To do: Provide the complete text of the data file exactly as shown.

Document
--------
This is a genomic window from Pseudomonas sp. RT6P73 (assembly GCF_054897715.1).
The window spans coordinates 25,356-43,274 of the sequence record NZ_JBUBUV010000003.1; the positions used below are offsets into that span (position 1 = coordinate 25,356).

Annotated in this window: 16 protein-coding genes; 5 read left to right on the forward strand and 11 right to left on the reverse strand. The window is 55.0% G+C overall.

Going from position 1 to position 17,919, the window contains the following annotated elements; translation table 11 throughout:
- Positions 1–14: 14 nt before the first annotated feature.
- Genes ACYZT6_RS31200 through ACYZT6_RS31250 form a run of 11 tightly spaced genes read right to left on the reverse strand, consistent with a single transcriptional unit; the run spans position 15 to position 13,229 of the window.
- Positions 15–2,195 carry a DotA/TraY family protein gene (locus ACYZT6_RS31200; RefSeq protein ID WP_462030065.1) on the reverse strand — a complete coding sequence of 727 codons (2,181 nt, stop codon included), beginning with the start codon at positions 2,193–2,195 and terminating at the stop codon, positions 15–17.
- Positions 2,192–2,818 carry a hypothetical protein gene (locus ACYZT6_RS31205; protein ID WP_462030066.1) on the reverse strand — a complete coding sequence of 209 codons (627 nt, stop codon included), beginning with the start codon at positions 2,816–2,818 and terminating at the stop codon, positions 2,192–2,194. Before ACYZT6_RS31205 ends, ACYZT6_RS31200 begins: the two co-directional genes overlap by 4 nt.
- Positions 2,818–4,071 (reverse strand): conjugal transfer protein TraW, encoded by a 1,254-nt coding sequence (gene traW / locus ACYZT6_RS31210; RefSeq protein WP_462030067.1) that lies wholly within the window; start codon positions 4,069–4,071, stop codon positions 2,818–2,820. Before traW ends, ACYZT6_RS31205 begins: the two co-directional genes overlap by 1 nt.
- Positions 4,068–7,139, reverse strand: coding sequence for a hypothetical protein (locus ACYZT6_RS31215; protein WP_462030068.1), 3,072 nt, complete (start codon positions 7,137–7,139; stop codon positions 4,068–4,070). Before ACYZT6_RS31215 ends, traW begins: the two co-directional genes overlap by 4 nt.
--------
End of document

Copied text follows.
This is a genomic window from Pseudomonas sp. RT6P73 (assembly GCF_054897715.1).
The window spans coordinates 25,356-43,274 of the sequence record NZ_JBUBUV010000003.1; the positions used below are offsets into that span (position 1 = coordinate 25,356).

Annotated in this window: 16 protein-coding genes; 5 read left to right on the forward strand and 11 right to left on the reverse strand. The window is 55.0% G+C overall.

Going from position 1 to position 17,919, the window contains the following annotated elements; translation table 11 throughout:
- Positions 1–14: 14 nt before the first annotated feature.
- Genes ACYZT6_RS31200 through ACYZT6_RS31250 form a run of 11 tightly spaced genes read right to left on the reverse strand, consistent with a single transcriptional unit; the run spans position 15 to position 13,229 of the window.
- Positions 15–2,195 carry a DotA/TraY family protein gene (locus ACYZT6_RS31200; RefSeq protein ID WP_462030065.1) on the reverse strand — a complete coding sequence of 727 codons (2,181 nt, stop codon included), beginning with the start codon at positions 2,193–2,195 and terminating at the stop codon, positions 15–17.
- Positions 2,192–2,818 carry a hypothetical protein gene (locus ACYZT6_RS31205; protein ID WP_462030066.1) on the reverse strand — a complete coding sequence of 209 codons (627 nt, stop codon included), beginning with the start codon at positions 2,816–2,818 and terminating at the stop codon, positions 2,192–2,194. Before ACYZT6_RS31205 ends, ACYZT6_RS31200 begins: the two co-directional genes overlap by 4 nt.
- Positions 2,818–4,071 (reverse strand): conjugal transfer protein TraW, encoded by a 1,254-nt coding sequence (gene traW / locus ACYZT6_RS31210; RefSeq protein WP_462030067.1) that lies wholly within the window; start codon positions 4,069–4,071, stop codon positions 2,818–2,820. Before traW ends, ACYZT6_RS31205 begins: the two co-directional genes overlap by 1 nt.
- Positions 4,068–7,139, reverse strand: coding sequence for a hypothetical protein (locus ACYZT6_RS31215; protein WP_462030068.1), 3,072 nt, complete (start codon positions 7,137–7,139; stop codon positions 4,068–4,070). Before ACYZT6_RS31215 ends, traW begins: the two co-directional genes overlap by 4 nt.